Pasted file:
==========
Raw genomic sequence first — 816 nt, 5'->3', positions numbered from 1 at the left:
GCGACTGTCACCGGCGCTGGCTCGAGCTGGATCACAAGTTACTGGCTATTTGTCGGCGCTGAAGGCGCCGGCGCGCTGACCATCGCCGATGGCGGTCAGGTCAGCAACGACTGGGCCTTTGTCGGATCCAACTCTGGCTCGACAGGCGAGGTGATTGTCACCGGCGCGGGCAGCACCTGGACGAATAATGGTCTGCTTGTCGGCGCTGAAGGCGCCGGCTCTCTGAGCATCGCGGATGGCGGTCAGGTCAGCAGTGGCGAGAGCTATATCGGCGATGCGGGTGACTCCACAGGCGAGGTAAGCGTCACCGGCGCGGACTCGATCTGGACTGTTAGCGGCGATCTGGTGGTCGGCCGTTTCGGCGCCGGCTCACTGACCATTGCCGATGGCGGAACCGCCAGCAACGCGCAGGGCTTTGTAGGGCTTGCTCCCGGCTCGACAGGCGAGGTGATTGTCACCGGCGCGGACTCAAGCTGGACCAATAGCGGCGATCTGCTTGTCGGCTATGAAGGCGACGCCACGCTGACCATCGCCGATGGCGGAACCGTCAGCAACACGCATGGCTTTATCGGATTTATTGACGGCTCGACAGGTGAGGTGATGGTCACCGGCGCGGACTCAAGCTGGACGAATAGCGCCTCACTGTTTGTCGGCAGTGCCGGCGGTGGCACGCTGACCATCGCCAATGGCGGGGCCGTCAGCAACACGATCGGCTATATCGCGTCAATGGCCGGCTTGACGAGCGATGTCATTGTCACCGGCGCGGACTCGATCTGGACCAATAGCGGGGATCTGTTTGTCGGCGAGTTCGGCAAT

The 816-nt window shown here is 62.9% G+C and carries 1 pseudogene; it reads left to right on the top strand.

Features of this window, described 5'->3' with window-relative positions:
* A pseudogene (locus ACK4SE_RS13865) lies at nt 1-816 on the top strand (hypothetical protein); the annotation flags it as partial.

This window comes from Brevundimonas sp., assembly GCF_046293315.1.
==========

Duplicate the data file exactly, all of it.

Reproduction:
Raw genomic sequence first — 816 nt, 5'->3', positions numbered from 1 at the left:
GCGACTGTCACCGGCGCTGGCTCGAGCTGGATCACAAGTTACTGGCTATTTGTCGGCGCTGAAGGCGCCGGCGCGCTGACCATCGCCGATGGCGGTCAGGTCAGCAACGACTGGGCCTTTGTCGGATCCAACTCTGGCTCGACAGGCGAGGTGATTGTCACCGGCGCGGGCAGCACCTGGACGAATAATGGTCTGCTTGTCGGCGCTGAAGGCGCCGGCTCTCTGAGCATCGCGGATGGCGGTCAGGTCAGCAGTGGCGAGAGCTATATCGGCGATGCGGGTGACTCCACAGGCGAGGTAAGCGTCACCGGCGCGGACTCGATCTGGACTGTTAGCGGCGATCTGGTGGTCGGCCGTTTCGGCGCCGGCTCACTGACCATTGCCGATGGCGGAACCGCCAGCAACGCGCAGGGCTTTGTAGGGCTTGCTCCCGGCTCGACAGGCGAGGTGATTGTCACCGGCGCGGACTCAAGCTGGACCAATAGCGGCGATCTGCTTGTCGGCTATGAAGGCGACGCCACGCTGACCATCGCCGATGGCGGAACCGTCAGCAACACGCATGGCTTTATCGGATTTATTGACGGCTCGACAGGTGAGGTGATGGTCACCGGCGCGGACTCAAGCTGGACGAATAGCGCCTCACTGTTTGTCGGCAGTGCCGGCGGTGGCACGCTGACCATCGCCAATGGCGGGGCCGTCAGCAACACGATCGGCTATATCGCGTCAATGGCCGGCTTGACGAGCGATGTCATTGTCACCGGCGCGGACTCGATCTGGACCAATAGCGGGGATCTGTTTGTCGGCGAGTTCGGCAAT

The 816-nt window shown here is 62.9% G+C and carries 1 pseudogene; it reads left to right on the top strand.

Features of this window, described 5'->3' with window-relative positions:
* A pseudogene (locus ACK4SE_RS13865) lies at nt 1-816 on the top strand (hypothetical protein); the annotation flags it as partial.

This window comes from Brevundimonas sp., assembly GCF_046293315.1.